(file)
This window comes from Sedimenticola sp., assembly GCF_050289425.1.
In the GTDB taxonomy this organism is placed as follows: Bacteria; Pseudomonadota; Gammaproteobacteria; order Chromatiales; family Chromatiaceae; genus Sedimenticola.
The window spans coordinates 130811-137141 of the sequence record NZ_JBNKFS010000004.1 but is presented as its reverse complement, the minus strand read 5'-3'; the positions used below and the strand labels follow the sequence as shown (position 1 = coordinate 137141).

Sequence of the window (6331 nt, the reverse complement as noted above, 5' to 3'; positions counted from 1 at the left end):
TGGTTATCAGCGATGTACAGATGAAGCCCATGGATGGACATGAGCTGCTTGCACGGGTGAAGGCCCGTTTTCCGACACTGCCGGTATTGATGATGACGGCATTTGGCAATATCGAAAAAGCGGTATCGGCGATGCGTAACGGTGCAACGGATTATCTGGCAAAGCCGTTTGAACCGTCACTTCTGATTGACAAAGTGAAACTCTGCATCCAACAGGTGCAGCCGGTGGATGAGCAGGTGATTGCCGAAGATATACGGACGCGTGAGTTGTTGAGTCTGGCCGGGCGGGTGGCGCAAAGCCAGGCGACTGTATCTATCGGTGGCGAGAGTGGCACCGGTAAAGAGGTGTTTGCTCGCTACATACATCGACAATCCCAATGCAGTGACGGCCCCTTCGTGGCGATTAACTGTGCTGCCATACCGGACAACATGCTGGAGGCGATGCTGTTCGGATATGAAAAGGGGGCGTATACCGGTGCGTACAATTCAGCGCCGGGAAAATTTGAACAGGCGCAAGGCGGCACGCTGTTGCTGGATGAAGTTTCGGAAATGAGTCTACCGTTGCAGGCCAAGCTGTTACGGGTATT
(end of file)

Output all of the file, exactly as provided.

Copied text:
This window comes from Sedimenticola sp., assembly GCF_050289425.1.
In the GTDB taxonomy this organism is placed as follows: Bacteria; Pseudomonadota; Gammaproteobacteria; order Chromatiales; family Chromatiaceae; genus Sedimenticola.
The window spans coordinates 130811-137141 of the sequence record NZ_JBNKFS010000004.1 but is presented as its reverse complement, the minus strand read 5'-3'; the positions used below and the strand labels follow the sequence as shown (position 1 = coordinate 137141).

Sequence of the window (6331 nt, the reverse complement as noted above, 5' to 3'; positions counted from 1 at the left end):
TGGTTATCAGCGATGTACAGATGAAGCCCATGGATGGACATGAGCTGCTTGCACGGGTGAAGGCCCGTTTTCCGACACTGCCGGTATTGATGATGACGGCATTTGGCAATATCGAAAAAGCGGTATCGGCGATGCGTAACGGTGCAACGGATTATCTGGCAAAGCCGTTTGAACCGTCACTTCTGATTGACAAAGTGAAACTCTGCATCCAACAGGTGCAGCCGGTGGATGAGCAGGTGATTGCCGAAGATATACGGACGCGTGAGTTGTTGAGTCTGGCCGGGCGGGTGGCGCAAAGCCAGGCGACTGTATCTATCGGTGGCGAGAGTGGCACCGGTAAAGAGGTGTTTGCTCGCTACATACATCGACAATCCCAATGCAGTGACGGCCCCTTCGTGGCGATTAACTGTGCTGCCATACCGGACAACATGCTGGAGGCGATGCTGTTCGGATATGAAAAGGGGGCGTATACCGGTGCGTACAATTCAGCGCCGGGAAAATTTGAACAGGCGCAAGGCGGCACGCTGTTGCTGGATGAAGTTTCGGAAATGAGTCTACCGTTGCAGGCCAAGCTGTTACGGGTATT